Mining in a low emissions economy
The compelling case for decarbonisation
Much of our low emissions economy of the future will rely on what our mining sector produces – not least because of an abundance of critical minerals. In turn, mining businesses can benefit from the operational efficiencies and low-cost energy solutions underpinning the transition to net zero emissions.
The CEFC and the Minerals Research Institute of Western Australia are pleased to provide new insights into the opportunities ahead in producing:
The compelling case for decarbonisation – Mining in a low-emissions economy.
The compelling case for decarbonisation
The next frontier of sector growth, for industry leaders and executives.Read our Report
Technology solutions for decarbonisation
Comparative analysis of proven and emerging technology options.Read our Report
Roadmap to decarbonisation
Understanding what to prioritise, drawing on a simulated mining operation.Read our Report
Australia has a comparatively large share of the critical minerals needed to power the low emissions economies of the future. By helping meet surging demand for these resources, the mining sector can help Australia and the world achieve net zero emissions by 2050, while continuing to create jobs and opportunities around the country.Rob WilsonResources Executive Director, CEFC
about the industry
The mining sector is an enduring cornerstone of the Australian economy. Today, there are about 350 operating mines, and mining contributes more than 10 per cent to national gross domestic product, with resource and energy export earnings forecast to reach a record $425 billion in 2021-22.
The energy transition is driving new demand in a range of sectors and minerals, with Australia among the top producers of the world’s key mineral commodities, many of which are crucial to the clean energy transition:
The demand upside
- Commodities such as lithium, graphite, cobalt and nickel are expected to benefit from significant tailwinds driven by increasing battery demand, more than offsetting the headwinds posed by declining demand for high emitting fossil fuels
- Iron ore, bauxite, lead, chromium and manganese demand will grow, with increased recycling rates moderating demand for raw materials
- Nickel, cobalt, lithium and rare earths will experience a surge in demand as the electrification of transport and battery storage accelerates
- Copper growth will reflect demand for wind turbines, solar panels, transport and battery storage, with increased recycling rates again moderating demand for raw materials.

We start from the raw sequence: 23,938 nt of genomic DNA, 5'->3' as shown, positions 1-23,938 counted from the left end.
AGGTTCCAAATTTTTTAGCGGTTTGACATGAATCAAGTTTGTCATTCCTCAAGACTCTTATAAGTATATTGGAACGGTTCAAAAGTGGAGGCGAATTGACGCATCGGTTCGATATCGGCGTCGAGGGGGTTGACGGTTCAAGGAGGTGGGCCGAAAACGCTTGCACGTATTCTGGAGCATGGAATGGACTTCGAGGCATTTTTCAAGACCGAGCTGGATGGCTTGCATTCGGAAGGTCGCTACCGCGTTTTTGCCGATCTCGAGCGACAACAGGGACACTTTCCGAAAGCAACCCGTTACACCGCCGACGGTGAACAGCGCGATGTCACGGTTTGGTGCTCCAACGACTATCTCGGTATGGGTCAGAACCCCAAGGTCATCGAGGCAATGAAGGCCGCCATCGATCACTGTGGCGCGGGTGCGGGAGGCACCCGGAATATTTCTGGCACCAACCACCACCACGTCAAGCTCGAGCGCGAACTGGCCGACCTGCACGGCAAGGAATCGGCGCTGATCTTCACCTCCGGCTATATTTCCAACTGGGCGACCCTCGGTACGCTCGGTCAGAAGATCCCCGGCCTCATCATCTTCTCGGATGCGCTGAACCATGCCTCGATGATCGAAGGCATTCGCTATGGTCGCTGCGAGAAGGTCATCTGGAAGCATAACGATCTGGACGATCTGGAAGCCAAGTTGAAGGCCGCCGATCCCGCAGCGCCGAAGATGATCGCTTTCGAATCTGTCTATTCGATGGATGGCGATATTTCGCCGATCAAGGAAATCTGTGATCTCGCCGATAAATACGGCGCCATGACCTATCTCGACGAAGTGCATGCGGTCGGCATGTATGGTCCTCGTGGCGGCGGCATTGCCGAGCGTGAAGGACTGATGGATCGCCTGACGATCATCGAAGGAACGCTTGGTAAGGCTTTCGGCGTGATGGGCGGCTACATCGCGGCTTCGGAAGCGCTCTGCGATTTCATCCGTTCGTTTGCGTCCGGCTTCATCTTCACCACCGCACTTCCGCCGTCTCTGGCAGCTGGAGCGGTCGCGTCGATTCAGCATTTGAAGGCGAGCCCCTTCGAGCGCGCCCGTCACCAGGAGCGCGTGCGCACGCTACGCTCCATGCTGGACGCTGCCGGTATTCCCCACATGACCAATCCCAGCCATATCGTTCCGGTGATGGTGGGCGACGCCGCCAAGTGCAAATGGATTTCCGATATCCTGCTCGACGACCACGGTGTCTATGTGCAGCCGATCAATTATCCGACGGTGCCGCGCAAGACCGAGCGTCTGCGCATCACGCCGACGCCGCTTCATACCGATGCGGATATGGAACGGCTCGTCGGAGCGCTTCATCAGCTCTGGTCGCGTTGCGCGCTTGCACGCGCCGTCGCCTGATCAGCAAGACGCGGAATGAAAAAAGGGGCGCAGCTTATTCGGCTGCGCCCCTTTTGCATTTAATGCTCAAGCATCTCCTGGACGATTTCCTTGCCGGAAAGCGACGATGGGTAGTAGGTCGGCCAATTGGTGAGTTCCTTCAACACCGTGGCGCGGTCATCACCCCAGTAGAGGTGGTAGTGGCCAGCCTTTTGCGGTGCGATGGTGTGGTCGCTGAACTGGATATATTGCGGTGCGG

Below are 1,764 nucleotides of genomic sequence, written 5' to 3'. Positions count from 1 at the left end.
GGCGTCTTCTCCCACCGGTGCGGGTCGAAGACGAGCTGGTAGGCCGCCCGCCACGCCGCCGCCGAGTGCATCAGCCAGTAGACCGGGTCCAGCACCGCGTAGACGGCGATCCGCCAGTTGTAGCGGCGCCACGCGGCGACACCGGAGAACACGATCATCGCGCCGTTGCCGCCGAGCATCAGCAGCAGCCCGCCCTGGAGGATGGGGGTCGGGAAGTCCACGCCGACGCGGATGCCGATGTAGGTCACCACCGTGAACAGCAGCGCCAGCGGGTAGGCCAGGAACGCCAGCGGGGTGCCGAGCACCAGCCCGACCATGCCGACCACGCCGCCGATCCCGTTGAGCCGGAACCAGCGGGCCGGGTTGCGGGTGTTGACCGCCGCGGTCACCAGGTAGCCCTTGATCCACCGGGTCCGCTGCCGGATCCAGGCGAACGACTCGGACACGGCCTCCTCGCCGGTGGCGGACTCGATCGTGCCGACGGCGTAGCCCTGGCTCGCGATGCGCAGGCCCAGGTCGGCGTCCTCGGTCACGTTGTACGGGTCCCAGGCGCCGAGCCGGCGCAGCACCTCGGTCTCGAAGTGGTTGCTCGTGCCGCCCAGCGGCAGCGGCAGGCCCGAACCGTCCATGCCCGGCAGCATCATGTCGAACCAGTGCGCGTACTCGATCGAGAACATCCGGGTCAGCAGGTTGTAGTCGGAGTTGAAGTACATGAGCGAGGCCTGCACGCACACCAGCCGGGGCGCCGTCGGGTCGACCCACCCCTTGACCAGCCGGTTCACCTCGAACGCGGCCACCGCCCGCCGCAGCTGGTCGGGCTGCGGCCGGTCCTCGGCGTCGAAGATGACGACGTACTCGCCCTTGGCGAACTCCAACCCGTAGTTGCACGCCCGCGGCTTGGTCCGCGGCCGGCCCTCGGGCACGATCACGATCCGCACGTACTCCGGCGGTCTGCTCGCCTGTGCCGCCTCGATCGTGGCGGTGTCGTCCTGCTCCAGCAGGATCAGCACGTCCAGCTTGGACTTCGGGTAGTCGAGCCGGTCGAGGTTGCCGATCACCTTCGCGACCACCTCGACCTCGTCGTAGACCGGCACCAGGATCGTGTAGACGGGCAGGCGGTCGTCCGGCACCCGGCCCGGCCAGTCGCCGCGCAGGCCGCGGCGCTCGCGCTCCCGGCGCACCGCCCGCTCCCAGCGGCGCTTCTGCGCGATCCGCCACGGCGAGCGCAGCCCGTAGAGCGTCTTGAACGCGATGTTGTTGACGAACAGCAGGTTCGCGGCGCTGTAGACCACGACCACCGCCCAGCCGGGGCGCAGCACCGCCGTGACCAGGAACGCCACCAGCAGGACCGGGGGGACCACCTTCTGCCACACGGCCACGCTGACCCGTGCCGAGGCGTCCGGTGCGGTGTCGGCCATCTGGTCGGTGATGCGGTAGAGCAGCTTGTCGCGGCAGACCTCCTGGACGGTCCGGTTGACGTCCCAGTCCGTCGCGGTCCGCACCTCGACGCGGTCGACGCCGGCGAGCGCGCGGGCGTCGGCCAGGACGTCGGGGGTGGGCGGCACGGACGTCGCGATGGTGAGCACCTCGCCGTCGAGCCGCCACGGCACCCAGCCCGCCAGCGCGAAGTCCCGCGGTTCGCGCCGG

The emissions opportunity
The mining industry will have a significant role to play for Australia to achieve its stated goal of net zero emissions by 2050:
- In 2019, mining represented 6.2 per cent of Australia’s energy demand and 9.5 per cent of greenhouse gas emissions
- Mining is considered a hard-to-abate sector, reflecting the high energy intensity of mining activities, the heavy reliance on emissions intensive fuels and the requirement for thermal energy in processing activities not easily provided by renewable energy generation.
- The geographic location of mines, in edge-of-grid or off-grid areas, also shapes operating emissions profiles.
- The demand for low emissions energy minerals and the decarbonisation of mining presents the greatest opportunity in a generation to diversify and grow the Australian resources sector.
A decarbonised future presents a significant transition from business-as-usual for Australian mining. De-risking key technologies, understanding the required development pathways, and demonstrating their applications in mining operations are crucial factors in the sector’s transition to net zero emissions.
The task is large but not impossible. By sharing information on what is already being achieved and examining the current and emerging technologies required from mining to mineral processing, we can build a common understanding of the outstanding issues and start working together to create a momentum to find the necessary solutions.Nicole RoockeCEO, MRIWA
About this report
Australia’s mining and resources sector has a critical role to play in the transition to net zero emissions by 2050. The potential is enormous, as are the benefits. But where are the opportunities? What should be prioritised? And how do we turn ambition into action? These questions are addressed in Mining in a low-emissions economy – providing practical information for mining executives, operational leads and sustainability teams.